I WANT to invest in your company. Make it easy for me.

Wiegertje Groenveld (Economics and Business Economics, 1988) is a vastly experienced angel who’s heard hundreds of ideas from countless entrepreneurs. And she’d love to invest in your company – if you really are as good as you think you are.

An painting of angel with a briefcase standing over the city of Rotterdam

When it comes to angel investing, Wiegertje Groenveld – brainstormer, angel investor, business developer and advisor/mentor at GGP Consultancy – knows what works. She’s seen hundreds of ideas and entrepreneurs, all chasing the funds, networks and advice that an angel investor brings to an early-stage startup. And she’s happy to spell out exactly what she wants from an investable startup: check out her advice below.

Have a real solution to a real problem. Your idea should have impact for all stakeholders. It should try to make the world better and more beautiful – but especially better. For example, one of our companies is brewer Vet & Lazy. Beer isn’t new, of course. But this beer is produced in an entirely circular process – nothing goes unused. Even the CO2 that is produced goes to a grower of algae. And that’s something very different to other beer companies. Another of our companies, Closure, is an online service that terminates online and offline contracts after people have passed away. That’s a problem that needed solving.

Take advice. A venture capitalist will help you, but they will also continuously focus on making more money. Financial growth is always necessary, but the focus of angel investors in comparison with VCs is broader. An angel investor wants to help you grow your company. Yes, we invest money – but we also invest our knowledge, experience and network in you. While you’re the one behind the wheel, we’re next to you in the navigator’s seat. We might suggest a new direction, but it’s up to you whether you take it or not.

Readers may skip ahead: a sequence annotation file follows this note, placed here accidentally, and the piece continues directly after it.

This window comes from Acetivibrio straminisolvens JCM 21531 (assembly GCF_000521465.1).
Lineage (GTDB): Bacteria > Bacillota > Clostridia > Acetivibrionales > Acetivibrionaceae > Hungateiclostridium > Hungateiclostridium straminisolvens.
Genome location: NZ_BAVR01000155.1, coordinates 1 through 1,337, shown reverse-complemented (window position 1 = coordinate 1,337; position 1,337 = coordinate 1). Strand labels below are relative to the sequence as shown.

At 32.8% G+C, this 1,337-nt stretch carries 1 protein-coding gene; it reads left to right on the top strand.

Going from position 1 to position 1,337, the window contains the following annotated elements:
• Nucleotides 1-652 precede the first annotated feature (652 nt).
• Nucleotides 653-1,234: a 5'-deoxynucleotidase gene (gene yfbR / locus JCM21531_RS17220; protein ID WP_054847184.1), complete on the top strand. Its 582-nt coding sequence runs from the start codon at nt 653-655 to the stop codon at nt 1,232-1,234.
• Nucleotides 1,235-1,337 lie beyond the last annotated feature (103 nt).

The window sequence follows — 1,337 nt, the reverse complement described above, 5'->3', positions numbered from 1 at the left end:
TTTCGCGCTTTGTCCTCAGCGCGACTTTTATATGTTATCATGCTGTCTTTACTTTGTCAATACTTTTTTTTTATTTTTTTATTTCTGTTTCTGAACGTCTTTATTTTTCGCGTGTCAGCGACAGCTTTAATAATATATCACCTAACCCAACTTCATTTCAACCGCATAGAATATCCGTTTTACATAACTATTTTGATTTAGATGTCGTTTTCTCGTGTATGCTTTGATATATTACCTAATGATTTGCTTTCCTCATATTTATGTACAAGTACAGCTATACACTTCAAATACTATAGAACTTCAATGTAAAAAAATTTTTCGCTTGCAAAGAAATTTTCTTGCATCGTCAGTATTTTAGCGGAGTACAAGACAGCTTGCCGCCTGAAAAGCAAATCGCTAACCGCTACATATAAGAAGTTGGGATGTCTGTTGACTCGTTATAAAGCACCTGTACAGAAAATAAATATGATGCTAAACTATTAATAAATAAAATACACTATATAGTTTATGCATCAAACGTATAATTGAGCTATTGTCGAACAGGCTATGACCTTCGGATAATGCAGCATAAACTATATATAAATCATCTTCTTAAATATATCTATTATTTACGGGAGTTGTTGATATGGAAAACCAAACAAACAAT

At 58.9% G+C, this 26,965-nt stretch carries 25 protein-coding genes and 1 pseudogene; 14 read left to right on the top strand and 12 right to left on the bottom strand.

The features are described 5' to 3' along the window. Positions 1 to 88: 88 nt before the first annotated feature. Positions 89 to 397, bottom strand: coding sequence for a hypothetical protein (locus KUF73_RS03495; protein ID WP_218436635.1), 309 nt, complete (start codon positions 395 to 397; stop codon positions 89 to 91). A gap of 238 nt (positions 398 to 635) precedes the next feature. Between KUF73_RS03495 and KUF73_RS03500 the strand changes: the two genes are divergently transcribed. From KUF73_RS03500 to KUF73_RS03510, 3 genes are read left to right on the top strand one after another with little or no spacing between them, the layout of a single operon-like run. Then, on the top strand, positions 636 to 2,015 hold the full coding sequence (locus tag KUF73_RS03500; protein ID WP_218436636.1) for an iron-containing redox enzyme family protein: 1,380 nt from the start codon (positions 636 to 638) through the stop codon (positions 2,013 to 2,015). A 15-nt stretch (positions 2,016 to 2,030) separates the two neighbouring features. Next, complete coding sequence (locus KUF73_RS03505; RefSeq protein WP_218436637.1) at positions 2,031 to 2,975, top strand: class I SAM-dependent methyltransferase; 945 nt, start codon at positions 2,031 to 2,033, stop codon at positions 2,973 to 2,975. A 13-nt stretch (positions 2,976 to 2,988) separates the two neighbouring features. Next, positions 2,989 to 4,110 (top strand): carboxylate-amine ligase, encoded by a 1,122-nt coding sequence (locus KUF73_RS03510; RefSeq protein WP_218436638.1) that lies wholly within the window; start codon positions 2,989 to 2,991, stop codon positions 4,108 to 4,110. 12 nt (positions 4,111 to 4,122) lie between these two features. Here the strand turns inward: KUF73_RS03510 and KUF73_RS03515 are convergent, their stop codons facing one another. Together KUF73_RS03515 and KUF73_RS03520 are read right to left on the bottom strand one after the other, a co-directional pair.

We invest in you, not just your idea. I want to see passion. A spark. A need to produce something beautiful or solve a problem. I want to see fire at your heels: the money won’t last forever. And I want to see you work hard, focus on your business – and have some skin in the game.

Keep your pitch short. I’d say ten slides is best, maximum 15 – but not three, either! You can’t put your idea across effectively in three slides, but you can in ten. Keep it simple – tell us your problem, your solution and your “why”. Then the “how” and the “what” will follow. Practise your pitch: do it as often as you can, to whoever you can, so you know if your idea comes across or not.

Capital is not just money. Yes, money is important, but knowledge capital, networks and experience are crucial, and there’s always an element of luck and chance. Finding the right people can be the most difficult part of making your startup succeed. So go to places where you will find people to help you – incubators, accelerators and shared workspaces.

Embrace agility. I’ve frequently seen people – especially technical people – focus too much on fine-tuning their product and service. But the most exquisite service in the world is useless if nobody is using it. Likewise, I’ve seen products that are good enough but can pivot to become brilliant. I’m a big fan of the lean, agile model. Try it out, see what the market says, then adapt and readjust.

Diverse thinking is key. I try to get startups with monoculture teams to open up to people with different backgrounds and cultures. We also invest as a family – me, my husband, my son and my daughter. My son is 26 and my daughter is 20, so if you pitch things to them, they will always ask new questions that I might not think of. Everyone has their own way of thinking, and they can always help you move forward – while still holding to your why, how and what, and your mission and vision.